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Journal Article > Study
Prewitt J, Schneider S, Horvath M, Hammond J, Jackson J, Ginsberg B. J Patient Saf. 2013;9:103-109.
Patient-controlled analgesia (PCA) devices were designed to provide safe administration of opiate analgesics, but PCA-related medication errors do still occur. Due to the dangers associated with opiate use, these errors can be fatal. This study provides a retrospective review of PCA adverse drug events at Duke University Hospital before and after implementation of clinical decision support with computerized provider order entry and PCA smart pump technology. The rate of adverse drug events per 1000 patient PCA days decreased from 5.3 (pre-intervention) to 4.2 (post-intervention). This modest but important improvement supports medical centers' investment in these strategies. A prior AHRQ WebM&M commentary discusses a case of a fatal PCA overdose.
Fatal PCA adverse events continue to happen...better patient monitoring is essential to prevent harm.
ISMP Medication Safety Alert! Acute Care Edition. May 30, 2013;18:1-3.
Journal Article > Study
Physicians' perceptions, preparedness for reporting, and experiences related to impaired and incompetent colleagues.
DesRoches CM, Rao SR, Fromson JA, et al. JAMA. 2010;304:187-193.
Patient safety initiatives will increasingly balance the tension between systems change and individual accountability, and medical professionalism is often at the center of this discussion. Although certain behaviors in medical school predict unprofessional behavior, efforts to teach these skills have been described, particularly in addressing disruptive behavior. This study surveyed physicians and found that nearly 70% believe that it is their professional responsibility to report an impaired or incompetent colleague. However, of those with knowledge of such a colleague, 33% failed to report them to a relevant authority. Barriers to reporting included a belief that it wasn't their responsibility, nothing would happen from reporting them, and fear of retribution. A related editorial discusses medical professionalism in the context of this study's findings and weighs different strategies to address the challenges. A past AHRQ WebM&M conversation and commentary also discuss professionalism and patient safety.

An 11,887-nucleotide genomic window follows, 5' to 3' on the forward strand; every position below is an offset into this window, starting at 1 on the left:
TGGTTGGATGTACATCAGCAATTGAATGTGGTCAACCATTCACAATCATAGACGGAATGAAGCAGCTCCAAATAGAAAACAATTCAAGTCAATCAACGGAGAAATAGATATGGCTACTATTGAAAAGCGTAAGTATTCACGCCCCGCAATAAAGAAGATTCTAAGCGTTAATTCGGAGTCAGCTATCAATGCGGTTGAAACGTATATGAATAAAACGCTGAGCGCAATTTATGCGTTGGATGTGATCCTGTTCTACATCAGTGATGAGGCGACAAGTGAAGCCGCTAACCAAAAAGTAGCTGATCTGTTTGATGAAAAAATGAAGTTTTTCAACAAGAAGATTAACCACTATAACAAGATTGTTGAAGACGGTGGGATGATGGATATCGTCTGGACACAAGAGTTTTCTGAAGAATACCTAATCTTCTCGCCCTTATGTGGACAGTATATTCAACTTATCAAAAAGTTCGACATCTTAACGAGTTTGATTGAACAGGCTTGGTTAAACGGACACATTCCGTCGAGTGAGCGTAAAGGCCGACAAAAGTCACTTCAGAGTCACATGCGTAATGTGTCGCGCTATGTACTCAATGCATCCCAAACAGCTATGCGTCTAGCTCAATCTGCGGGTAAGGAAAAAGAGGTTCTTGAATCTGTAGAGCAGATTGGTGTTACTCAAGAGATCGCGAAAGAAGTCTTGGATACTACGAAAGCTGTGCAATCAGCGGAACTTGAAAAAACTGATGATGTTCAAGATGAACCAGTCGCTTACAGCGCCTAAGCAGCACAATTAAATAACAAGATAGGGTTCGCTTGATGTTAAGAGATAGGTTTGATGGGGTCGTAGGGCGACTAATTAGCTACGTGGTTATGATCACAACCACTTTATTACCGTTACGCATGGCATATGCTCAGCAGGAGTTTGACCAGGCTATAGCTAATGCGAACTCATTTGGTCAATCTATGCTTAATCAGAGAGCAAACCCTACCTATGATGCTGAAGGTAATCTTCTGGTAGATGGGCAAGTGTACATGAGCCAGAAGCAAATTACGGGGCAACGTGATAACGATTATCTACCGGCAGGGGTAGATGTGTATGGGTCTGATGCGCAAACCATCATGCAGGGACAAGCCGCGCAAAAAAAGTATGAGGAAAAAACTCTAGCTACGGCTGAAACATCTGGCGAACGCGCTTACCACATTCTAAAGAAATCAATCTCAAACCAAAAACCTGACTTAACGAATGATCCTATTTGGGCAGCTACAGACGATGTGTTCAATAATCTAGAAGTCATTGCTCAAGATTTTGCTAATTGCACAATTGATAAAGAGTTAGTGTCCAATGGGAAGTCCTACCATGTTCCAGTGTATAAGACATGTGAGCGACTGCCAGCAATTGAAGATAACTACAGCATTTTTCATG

Journal Article > Commentary
Smetzer JL, Cohen MR. Hosp Pharm. 2008;43:869-872.
This monthly selection of error reports includes examples of confusion regarding medication delivery instructions and sound-alike mistakes involving epinephrine and ephedrine.